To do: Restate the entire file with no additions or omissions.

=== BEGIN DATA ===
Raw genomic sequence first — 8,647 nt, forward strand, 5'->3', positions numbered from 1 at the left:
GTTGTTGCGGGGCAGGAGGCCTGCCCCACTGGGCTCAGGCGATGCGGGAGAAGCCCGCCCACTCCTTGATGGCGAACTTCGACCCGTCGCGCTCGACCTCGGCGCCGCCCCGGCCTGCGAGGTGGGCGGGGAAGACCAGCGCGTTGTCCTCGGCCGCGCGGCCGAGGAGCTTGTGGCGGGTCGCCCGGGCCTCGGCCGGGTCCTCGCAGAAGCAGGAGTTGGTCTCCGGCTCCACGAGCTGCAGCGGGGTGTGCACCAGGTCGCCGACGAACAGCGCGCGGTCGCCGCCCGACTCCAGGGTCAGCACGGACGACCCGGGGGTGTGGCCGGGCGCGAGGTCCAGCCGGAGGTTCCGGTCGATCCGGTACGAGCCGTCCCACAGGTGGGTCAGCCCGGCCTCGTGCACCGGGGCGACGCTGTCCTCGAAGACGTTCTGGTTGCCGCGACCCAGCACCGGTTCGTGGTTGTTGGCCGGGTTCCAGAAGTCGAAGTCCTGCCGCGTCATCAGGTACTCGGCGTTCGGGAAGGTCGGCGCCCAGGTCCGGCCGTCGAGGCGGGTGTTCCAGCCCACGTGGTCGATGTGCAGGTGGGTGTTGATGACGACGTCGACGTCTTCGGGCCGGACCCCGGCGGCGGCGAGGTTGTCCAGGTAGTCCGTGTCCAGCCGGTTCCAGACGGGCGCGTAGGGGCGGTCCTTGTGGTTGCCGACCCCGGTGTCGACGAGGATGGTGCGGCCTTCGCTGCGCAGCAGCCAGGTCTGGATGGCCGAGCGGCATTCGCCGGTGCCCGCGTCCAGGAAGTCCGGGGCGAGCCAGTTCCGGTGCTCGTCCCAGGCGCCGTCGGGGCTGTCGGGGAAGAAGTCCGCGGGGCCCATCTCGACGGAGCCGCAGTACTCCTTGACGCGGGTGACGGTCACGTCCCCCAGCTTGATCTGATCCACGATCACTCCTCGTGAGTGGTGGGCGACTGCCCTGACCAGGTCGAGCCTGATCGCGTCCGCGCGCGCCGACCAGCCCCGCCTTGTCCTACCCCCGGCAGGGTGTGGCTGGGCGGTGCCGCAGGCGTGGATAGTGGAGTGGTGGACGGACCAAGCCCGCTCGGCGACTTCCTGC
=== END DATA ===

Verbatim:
Raw genomic sequence first — 8,647 nt, forward strand, 5'->3', positions numbered from 1 at the left:
GTTGTTGCGGGGCAGGAGGCCTGCCCCACTGGGCTCAGGCGATGCGGGAGAAGCCCGCCCACTCCTTGATGGCGAACTTCGACCCGTCGCGCTCGACCTCGGCGCCGCCCCGGCCTGCGAGGTGGGCGGGGAAGACCAGCGCGTTGTCCTCGGCCGCGCGGCCGAGGAGCTTGTGGCGGGTCGCCCGGGCCTCGGCCGGGTCCTCGCAGAAGCAGGAGTTGGTCTCCGGCTCCACGAGCTGCAGCGGGGTGTGCACCAGGTCGCCGACGAACAGCGCGCGGTCGCCGCCCGACTCCAGGGTCAGCACGGACGACCCGGGGGTGTGGCCGGGCGCGAGGTCCAGCCGGAGGTTCCGGTCGATCCGGTACGAGCCGTCCCACAGGTGGGTCAGCCCGGCCTCGTGCACCGGGGCGACGCTGTCCTCGAAGACGTTCTGGTTGCCGCGACCCAGCACCGGTTCGTGGTTGTTGGCCGGGTTCCAGAAGTCGAAGTCCTGCCGCGTCATCAGGTACTCGGCGTTCGGGAAGGTCGGCGCCCAGGTCCGGCCGTCGAGGCGGGTGTTCCAGCCCACGTGGTCGATGTGCAGGTGGGTGTTGATGACGACGTCGACGTCTTCGGGCCGGACCCCGGCGGCGGCGAGGTTGTCCAGGTAGTCCGTGTCCAGCCGGTTCCAGACGGGCGCGTAGGGGCGGTCCTTGTGGTTGCCGACCCCGGTGTCGACGAGGATGGTGCGGCCTTCGCTGCGCAGCAGCCAGGTCTGGATGGCCGAGCGGCATTCGCCGGTGCCCGCGTCCAGGAAGTCCGGGGCGAGCCAGTTCCGGTGCTCGTCCCAGGCGCCGTCGGGGCTGTCGGGGAAGAAGTCCGCGGGGCCCATCTCGACGGAGCCGCAGTACTCCTTGACGCGGGTGACGGTCACGTCCCCCAGCTTGATCTGATCCACGATCACTCCTCGTGAGTGGTGGGCGACTGCCCTGACCAGGTCGAGCCTGATCGCGTCCGCGCGCGCCGACCAGCCCCGCCTTGTCCTACCCCCGGCAGGGTGTGGCTGGGCGGTGCCGCAGGCGTGGATAGTGGAGTGGTGGACGGACCAAGCCCGCTCGGCGACTTCCTGC